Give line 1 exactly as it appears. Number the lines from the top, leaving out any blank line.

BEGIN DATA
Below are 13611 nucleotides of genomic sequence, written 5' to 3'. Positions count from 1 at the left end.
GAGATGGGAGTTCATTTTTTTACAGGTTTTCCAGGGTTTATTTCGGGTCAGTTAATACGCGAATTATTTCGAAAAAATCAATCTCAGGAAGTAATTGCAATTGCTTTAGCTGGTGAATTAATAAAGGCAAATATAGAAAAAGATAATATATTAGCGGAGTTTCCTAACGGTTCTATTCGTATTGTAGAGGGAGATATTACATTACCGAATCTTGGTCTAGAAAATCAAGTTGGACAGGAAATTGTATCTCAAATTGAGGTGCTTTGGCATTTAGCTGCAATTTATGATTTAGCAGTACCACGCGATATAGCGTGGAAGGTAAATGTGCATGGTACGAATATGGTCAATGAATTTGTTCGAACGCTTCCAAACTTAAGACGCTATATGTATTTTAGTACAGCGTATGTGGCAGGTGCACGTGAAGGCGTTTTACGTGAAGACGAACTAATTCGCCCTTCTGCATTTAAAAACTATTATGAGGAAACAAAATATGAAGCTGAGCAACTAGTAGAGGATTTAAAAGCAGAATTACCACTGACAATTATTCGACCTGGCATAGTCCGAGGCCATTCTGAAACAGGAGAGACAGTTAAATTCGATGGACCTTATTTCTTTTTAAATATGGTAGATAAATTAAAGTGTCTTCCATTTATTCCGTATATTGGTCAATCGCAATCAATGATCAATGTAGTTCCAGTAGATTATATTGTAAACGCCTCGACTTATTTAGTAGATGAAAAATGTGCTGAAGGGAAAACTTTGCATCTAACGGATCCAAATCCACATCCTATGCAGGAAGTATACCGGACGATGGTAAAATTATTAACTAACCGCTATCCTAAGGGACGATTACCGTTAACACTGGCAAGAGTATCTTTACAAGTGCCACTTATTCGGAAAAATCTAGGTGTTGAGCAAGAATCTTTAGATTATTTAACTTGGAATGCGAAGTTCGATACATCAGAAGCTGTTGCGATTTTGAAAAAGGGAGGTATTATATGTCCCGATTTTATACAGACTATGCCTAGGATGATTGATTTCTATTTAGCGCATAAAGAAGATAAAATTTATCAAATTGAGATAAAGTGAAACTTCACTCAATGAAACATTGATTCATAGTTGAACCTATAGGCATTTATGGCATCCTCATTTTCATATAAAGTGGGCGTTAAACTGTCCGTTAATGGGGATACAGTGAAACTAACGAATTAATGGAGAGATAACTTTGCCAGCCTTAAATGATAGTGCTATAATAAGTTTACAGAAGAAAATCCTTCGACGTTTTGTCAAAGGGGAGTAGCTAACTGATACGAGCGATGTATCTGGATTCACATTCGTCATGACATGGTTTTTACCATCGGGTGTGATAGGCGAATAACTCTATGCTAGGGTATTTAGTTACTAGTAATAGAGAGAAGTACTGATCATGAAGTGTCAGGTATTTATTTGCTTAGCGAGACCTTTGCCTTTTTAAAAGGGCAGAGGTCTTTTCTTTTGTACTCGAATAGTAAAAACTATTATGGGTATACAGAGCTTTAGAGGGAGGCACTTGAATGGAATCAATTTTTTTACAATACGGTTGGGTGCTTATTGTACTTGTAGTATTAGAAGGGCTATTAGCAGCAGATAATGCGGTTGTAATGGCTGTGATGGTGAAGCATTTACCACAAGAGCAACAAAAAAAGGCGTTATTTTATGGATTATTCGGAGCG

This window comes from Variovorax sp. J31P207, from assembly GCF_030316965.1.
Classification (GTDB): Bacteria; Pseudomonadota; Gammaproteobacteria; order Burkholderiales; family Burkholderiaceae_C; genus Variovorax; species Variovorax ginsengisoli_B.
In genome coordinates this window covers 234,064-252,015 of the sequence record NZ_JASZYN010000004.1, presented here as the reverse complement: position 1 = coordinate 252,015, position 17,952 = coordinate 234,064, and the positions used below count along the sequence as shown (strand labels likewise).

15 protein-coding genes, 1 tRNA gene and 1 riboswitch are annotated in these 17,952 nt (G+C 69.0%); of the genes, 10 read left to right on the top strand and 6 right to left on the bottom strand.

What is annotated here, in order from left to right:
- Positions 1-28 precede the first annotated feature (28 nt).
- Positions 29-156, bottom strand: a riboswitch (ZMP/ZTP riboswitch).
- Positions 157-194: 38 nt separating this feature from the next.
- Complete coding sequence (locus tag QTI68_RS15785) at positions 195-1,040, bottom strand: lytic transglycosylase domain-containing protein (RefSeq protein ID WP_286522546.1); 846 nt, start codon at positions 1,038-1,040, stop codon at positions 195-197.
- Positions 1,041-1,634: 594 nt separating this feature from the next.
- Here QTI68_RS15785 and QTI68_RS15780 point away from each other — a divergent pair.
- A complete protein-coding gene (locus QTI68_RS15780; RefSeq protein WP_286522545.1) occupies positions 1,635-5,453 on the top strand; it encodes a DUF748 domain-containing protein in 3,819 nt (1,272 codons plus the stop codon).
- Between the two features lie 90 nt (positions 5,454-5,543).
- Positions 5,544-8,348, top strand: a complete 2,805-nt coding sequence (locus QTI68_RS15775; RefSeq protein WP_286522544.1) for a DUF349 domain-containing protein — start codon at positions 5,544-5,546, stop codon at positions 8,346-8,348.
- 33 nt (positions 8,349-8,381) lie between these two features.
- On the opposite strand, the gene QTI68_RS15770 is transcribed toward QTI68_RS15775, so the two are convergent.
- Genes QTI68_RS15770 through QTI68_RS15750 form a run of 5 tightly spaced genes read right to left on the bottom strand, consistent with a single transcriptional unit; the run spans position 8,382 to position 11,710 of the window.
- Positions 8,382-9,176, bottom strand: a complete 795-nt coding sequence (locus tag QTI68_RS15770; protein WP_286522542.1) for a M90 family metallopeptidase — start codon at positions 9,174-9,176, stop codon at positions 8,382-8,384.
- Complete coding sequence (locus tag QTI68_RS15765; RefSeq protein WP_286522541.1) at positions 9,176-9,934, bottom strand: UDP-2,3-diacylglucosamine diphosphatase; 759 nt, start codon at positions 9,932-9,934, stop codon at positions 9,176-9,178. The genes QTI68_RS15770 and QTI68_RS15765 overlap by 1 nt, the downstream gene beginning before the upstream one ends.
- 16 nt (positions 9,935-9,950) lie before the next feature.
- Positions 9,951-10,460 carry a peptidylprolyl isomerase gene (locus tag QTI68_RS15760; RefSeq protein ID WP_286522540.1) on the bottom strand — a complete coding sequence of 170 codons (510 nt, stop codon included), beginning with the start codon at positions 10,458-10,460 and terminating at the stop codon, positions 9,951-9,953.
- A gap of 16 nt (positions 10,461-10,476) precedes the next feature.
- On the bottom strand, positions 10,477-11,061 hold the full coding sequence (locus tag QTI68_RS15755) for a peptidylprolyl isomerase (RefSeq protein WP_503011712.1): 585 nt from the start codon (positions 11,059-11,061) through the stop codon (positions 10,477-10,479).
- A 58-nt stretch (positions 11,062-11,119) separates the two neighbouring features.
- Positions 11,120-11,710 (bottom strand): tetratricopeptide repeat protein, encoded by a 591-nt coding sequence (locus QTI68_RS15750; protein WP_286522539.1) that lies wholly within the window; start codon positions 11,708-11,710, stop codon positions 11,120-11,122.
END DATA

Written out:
Below are 13611 nucleotides of genomic sequence, written 5' to 3'. Positions count from 1 at the left end.